What is your favorite Dr. Seuss book? I have fond memories of reading The 500 Hats of Bartholomew Cubbins when I was growing up. It was originally published in 1938 and is illustrated with black and white drawings. Only the hats are red. I still have a copy!

Wednesday, February 22, 2017

I SEE A STORY: The Art of Eric Carle at the High Museum of Art, Atlanta

Picture Book Art Exhibit at the High Museum of Art, Atlanta, Georgia
Colorful caterpillars greeted me as I entered the High Museum of Art through the revolving doors and made my way downstairs to view I See a Story: the Art of Eric Carle, a fascinating exhibit of author/illustrator Eric Carle’s work. The Very Hungry Caterpillar, a children’s classic, was published in 1969. The exhibit shows various factors in the creation of a lifetime of work since then. It is a delight for both adults and children.
The Very Long Train (a wordless picture book)
The art is hung low enough to be at eye level for most children and in the corner of the room there was a bin of Eric Carle’s books available for reading. Children could also play a “seek and see scavenger hunt” following a guide they could take home. For adults, and artists like me, it was fascinating to get a glimpse into Eric Carle’s working method. 
Sampling of art supplies
One display showed a sampling of papers, brushes and tubes of paint and another display had a photograph of him applying the paint to the paper with a broom to create unique patterns. 
Dummy page from Friends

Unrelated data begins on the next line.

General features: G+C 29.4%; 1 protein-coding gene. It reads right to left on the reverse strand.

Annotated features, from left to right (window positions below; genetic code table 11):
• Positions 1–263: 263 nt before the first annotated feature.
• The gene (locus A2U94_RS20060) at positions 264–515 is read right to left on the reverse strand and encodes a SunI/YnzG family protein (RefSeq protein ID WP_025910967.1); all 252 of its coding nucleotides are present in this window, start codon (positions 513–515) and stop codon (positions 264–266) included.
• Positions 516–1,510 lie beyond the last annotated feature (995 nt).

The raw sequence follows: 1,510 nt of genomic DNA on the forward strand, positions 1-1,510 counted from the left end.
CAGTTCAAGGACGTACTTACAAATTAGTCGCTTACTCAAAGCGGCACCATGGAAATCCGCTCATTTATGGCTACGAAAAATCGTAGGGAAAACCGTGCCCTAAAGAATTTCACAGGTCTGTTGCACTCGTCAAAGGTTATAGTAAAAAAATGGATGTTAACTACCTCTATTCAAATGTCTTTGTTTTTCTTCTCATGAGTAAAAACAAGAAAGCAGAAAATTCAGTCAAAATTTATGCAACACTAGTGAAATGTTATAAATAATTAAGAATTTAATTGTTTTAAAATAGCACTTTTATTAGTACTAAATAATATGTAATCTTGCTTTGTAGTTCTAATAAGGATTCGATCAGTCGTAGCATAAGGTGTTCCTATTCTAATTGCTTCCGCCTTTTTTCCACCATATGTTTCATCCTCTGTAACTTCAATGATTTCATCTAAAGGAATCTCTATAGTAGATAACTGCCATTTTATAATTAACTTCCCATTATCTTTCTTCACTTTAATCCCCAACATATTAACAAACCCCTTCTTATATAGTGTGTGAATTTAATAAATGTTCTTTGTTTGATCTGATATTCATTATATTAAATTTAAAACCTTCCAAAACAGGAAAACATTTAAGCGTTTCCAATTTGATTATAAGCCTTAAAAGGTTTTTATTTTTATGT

I was particularly intrigued by samples of his artist’s dummies–the label noted that each book goes through many dummy stages.
Illustration from Have You Seen My Cat?
To date, Eric Carle has published 70 books for children, all illustrated with his signature style of art–cut paper collage created from pieces of colorful painted tissue paper. They are amazing. The exhibit at the High Museum of Art ended February 12th. You can see more art by Eric Carle at the Eric Carle Museum of Picture Book Art in Amherst, MA.

Saturday, February 18, 2017

Hatching Chicks and Living Fossils at Kite Tales Blog

See my books this week at Kite Tales, the blog published for the SCBWI Tri-Regions of Southern California. The publication of Hatching Chicks in Room 6 is in the Toot Your Horn! section and Living Fossils, Clues to the Past is in the Great News section.
Thanks SCBWI!

Wednesday, February 15, 2017

Visit to Atlanta Fulton Public Library, Atlanta, GA

Entrance to the Children's Room, Atlanta Fulton Public Library, Central Branch
Last week, when I was in Georgia on a business trip with my husband, I stopped in at the Atlanta Fulton Public Library Central Branch, just around the corner from our hotel in downtown Atlanta.  I went downstairs to visit the Children’s Department and had a nice chat with Kevin Brown, the new children’s librarian and Michelle Bennett, Manager of Youth Services. I shared my new book Hatching Chicks in Room 6 with them. I was pleased to discover that they have 119 of my books in the library system and to hear about special programs, such as a weekly story hour, that bring children to the library. In the future, they told me, they are planning to increase partnerships with local schools in an effort to expand use of the library.